The much anticipated Apple iPhone is scheduled to release on June 29th, less than two weeks from now. The expectations of the phone are still rolling high, but some critics are railing against its key features and casting doubt on the big gamble of Apple.
Bloggers have dubbed it the “Jesus phone;” some analysts have named it the “most anticipated consumer product in the history of time.” Though Apple is venturing into the competitive wireless market, investors are confident in the move.
“We estimate they'll do $15 billion in revenue with the iPhone, and $13 billion in computer sales (in 2009),” said Gene Munster, a technology analyst at Piper Jaffray. “In other words, we estimate their phone business is going be actually bigger than their historical legacy business.”
But to other iPhone watchers, the astronomical expectations on what this phone can do and how many of it customers will buy can be just the problem.
The iPhone integrates phone, iPod, camera and Web browsing, and features an all touch screen system besides just one physical menu button. It sells for $500 to $600 dollars before carrier’s subsidy.
To spend $500 to $600 on a phone, of course you’d wish it to stick around for long. Criticisms have been dogging this product around battery life and screen durability. When a company's future rests on success of a single product like this one, Apple apparently can remain silent no longer.
In a press release issued Monday morning, Apple said it has updated the battery so the iPhone will feature eight hours of talk time, six hours of Internet use, seven hours of video playback and 24 hours of audio playback, along with 250 hours of standby time, outperforming all existing smartphones in every aspect.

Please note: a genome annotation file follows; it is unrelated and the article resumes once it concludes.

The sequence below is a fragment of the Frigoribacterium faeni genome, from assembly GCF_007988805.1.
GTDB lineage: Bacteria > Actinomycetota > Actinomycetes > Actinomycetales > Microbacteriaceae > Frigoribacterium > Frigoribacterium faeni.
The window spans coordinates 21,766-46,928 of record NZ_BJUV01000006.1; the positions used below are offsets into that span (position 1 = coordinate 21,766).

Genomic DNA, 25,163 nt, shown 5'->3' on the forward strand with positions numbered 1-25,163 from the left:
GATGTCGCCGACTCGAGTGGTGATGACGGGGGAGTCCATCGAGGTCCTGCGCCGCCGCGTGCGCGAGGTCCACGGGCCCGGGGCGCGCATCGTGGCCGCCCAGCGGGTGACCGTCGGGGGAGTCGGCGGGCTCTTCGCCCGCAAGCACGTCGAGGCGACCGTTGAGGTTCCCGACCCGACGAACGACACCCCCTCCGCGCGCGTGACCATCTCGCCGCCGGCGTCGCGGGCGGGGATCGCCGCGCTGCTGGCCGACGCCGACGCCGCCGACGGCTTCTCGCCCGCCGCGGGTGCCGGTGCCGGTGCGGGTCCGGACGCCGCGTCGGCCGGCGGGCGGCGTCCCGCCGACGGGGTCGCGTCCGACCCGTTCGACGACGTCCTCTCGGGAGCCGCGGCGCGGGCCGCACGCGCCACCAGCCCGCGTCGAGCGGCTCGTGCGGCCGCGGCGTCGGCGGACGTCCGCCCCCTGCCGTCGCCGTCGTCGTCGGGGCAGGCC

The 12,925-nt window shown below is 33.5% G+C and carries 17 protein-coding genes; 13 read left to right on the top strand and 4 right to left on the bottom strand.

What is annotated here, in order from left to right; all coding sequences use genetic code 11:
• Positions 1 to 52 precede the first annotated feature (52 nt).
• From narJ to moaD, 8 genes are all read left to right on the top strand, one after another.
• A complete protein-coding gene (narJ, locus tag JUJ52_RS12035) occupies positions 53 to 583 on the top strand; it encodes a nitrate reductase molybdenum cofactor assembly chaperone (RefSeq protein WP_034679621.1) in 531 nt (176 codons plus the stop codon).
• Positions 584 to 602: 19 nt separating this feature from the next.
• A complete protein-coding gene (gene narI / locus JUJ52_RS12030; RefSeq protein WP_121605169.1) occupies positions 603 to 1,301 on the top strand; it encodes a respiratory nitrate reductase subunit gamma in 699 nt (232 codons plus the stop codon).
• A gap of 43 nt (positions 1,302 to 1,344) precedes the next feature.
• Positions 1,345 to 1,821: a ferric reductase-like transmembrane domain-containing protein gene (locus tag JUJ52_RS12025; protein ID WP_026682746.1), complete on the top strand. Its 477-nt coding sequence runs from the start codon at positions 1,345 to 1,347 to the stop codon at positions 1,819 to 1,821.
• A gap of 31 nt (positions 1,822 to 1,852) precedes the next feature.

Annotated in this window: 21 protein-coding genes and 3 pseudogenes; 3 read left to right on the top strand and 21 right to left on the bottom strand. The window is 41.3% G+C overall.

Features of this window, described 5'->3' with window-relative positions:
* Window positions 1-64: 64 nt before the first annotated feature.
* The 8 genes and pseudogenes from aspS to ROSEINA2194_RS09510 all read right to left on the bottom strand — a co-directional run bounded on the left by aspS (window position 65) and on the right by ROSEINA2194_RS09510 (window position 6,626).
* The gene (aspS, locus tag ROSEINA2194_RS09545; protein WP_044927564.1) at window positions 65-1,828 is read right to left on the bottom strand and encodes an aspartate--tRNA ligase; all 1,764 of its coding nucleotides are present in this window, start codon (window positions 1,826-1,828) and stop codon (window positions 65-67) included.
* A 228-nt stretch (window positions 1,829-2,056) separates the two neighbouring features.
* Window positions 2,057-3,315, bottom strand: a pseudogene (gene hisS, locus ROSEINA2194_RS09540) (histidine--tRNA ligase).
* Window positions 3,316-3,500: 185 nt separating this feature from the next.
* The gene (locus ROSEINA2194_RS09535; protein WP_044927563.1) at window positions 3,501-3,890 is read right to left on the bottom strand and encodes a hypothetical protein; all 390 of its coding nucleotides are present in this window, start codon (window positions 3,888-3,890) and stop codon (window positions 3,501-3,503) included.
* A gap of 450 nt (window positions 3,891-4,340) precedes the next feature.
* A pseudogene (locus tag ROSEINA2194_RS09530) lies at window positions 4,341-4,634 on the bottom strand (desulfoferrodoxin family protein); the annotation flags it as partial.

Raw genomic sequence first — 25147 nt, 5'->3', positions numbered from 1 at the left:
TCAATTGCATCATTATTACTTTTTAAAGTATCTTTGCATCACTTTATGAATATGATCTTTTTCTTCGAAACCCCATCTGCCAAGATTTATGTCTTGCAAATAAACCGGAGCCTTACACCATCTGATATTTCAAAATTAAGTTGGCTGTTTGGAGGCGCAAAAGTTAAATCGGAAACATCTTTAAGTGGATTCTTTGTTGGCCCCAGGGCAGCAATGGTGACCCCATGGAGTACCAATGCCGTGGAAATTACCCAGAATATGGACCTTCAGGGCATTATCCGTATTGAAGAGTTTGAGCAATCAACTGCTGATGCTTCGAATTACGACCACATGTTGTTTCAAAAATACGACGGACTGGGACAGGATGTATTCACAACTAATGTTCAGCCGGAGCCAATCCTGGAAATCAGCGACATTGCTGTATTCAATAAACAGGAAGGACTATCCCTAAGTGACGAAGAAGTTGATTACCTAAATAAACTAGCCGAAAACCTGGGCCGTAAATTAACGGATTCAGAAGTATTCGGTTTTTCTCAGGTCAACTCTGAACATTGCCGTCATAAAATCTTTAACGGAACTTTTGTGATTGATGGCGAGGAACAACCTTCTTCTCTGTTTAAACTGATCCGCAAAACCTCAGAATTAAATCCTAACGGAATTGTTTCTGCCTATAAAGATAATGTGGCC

The company said it also changed the touch screen surface from plastic to optical glass for better scratch resistance and optical clarity. Scratch was a problem for Apple when early versions of iPod were released.
Apple is relying on a unique yet untested way for consumers to communicate - a 3.5-inch touchscreen without buttons.
“I think the iPhone may really change the whole phone industry,” said Apple’s CEO Steve Jobs in Jan. 2007 “It's a category that needs to be reinvented, needs to be not only more powerful but much easier to use and we thought we could contribute something.”
But some critics remain unconvinced that the magic screen will make the iPhone stand out in the cutthroat competition with Nokia, Palm, Motorola and many more.
“People who use a Blackberry are probably not going to be as enamored with the iPhone for doing a heavy load of email,” said Charles Golvin, a consumer communications analyst with Forrester.
But they are likely to be the only people in the market willing to pay $500 to $600 for a phone, said John Heilman, a contributing editor the New York magazine. The general enthusiasm for the iPhone in the market does not necessarily translate into a business success.
“A large part of the market is interested. You have a $600 phone to people who generally pay $100 or $200 for phones, and that may be a problem,” he said.
Critics also question iPhone’s ability to repeat the success of iPod, Apple’s innovative music player.
“There are many things in the iPhone that are not ground-breaking,” said Golvin.
Rather, it looks like an update of iPod aiming at higher profitability, said Heilman.
“The iPod itself starts to get eroded by on-line music services. Apple is looking at what to do to make a product that can get out of the grips of commodity pricing, and that's what the iPhone is. It's a $600 phone at the moment that has less capacity than most iPods do,” he said.
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